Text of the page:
Take the 2-minute tour ×
Stack Overflow is a question and answer site for professional and enthusiast programmers. It's 100% free, no registration required.

I am trying to open a program Y from a program X, and continue working with program X, however, it seems that once the Y was called using the command line, it starts skipping whatever is next in the code, while still responding to keystrokes.

So the question is, how would one allow X finish the code.

I use:

 proc=subprocess.Popen([cmd], shell=True)

as well as:


where cmd is the command for the terminal with arguments.

I'm runnin Linux by the way.

share|improve this question
I'm confused: first you say that Y is called by X (i.e. programmatically), then you mention calling it from the command line. Did you really mean "X"? –  Stefano Masini Aug 22 '12 at 6:03

1 Answer 1

Both ways (Popen+communicate() and os.system) are synchronous, therefore the execution of the parent process blocks until the child is finished.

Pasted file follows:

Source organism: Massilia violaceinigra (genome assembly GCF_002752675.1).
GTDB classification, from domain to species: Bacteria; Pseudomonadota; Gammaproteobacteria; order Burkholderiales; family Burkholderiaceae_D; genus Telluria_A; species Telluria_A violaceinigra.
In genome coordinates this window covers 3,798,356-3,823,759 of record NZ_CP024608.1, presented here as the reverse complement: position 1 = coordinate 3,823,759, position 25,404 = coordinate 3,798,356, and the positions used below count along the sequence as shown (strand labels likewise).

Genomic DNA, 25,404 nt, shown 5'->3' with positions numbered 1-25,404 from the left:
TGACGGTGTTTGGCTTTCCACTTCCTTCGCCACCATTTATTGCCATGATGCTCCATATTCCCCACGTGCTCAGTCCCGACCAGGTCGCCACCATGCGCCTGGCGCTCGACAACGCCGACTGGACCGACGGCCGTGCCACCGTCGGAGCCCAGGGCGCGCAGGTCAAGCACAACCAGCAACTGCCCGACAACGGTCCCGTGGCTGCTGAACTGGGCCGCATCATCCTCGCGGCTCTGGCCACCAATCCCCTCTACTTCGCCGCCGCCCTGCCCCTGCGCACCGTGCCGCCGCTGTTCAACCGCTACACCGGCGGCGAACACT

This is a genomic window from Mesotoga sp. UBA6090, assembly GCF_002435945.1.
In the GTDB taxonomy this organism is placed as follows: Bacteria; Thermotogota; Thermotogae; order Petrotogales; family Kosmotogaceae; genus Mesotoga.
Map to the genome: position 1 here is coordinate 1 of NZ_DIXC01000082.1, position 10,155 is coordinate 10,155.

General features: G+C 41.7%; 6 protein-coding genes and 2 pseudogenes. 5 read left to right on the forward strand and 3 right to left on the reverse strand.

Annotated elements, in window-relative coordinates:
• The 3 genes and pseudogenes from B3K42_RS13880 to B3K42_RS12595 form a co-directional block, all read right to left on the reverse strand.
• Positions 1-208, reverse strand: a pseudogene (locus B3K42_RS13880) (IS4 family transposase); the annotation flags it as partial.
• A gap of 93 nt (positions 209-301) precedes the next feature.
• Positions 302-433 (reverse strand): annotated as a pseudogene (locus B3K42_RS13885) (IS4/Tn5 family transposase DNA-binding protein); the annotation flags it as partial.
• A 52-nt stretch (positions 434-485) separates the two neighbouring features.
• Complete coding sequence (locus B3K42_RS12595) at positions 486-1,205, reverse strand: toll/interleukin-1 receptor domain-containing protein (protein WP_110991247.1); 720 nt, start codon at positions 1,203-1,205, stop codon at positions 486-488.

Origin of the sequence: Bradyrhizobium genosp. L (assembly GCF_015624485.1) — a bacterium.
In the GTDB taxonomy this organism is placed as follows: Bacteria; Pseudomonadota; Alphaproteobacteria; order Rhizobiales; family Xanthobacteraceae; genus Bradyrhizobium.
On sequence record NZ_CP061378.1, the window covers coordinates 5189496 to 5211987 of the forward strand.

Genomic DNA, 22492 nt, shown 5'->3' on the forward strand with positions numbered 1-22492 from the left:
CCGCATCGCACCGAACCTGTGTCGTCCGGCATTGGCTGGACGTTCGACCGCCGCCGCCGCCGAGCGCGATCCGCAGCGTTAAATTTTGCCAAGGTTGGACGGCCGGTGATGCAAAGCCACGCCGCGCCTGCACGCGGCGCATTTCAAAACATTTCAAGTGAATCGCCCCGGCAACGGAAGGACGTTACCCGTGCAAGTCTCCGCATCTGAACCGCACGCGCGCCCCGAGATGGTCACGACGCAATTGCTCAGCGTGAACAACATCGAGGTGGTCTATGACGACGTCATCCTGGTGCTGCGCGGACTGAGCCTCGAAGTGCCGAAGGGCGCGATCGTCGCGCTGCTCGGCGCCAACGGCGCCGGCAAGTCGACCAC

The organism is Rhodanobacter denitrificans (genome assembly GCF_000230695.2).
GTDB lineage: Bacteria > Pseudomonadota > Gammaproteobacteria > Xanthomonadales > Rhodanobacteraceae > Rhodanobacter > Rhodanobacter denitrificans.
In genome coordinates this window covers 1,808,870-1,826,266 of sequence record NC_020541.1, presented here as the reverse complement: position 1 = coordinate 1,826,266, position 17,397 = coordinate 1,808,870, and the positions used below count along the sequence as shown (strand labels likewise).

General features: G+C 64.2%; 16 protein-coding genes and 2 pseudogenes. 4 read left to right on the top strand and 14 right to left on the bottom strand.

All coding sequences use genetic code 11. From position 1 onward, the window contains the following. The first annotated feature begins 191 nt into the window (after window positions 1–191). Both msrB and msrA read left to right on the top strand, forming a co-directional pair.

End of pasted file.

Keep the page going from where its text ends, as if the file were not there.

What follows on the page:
If you want to have both processes running concurrently, you have to come up with a different way to collect output from the child.

A few ideas:

  1. Move the code inside a thread in the parent process (see threading)

  2. Strip out proc.communicate() and collect the child output in a different way than stdout pipes. See the multiprocessing module for more ideas. Or, if you feel brave, take a look at ZeroMQ (might be overkill, mind you, I just think it's a great communication library).

share|improve this answer
hey, i just figured that I am supposed to use 2.4 compiler version only, considering that, do you think those ways you mentioned would still work? –  Avatarass Dude Aug 24 '12 at 3:23
Wow! Version 2.4 is really outdated (almost 4 years old). The multiprocessing module was introduced in 2.6. As for ZeroMQ I don't know, but I don't think it really suits your case. The threading module might be your best bet. –  Stefano Masini Aug 24 '12 at 6:43

Your Answer


By posting your answer, you agree to the privacy policy and terms of service.

Not the answer you're looking for? Browse other questions tagged or ask your own question.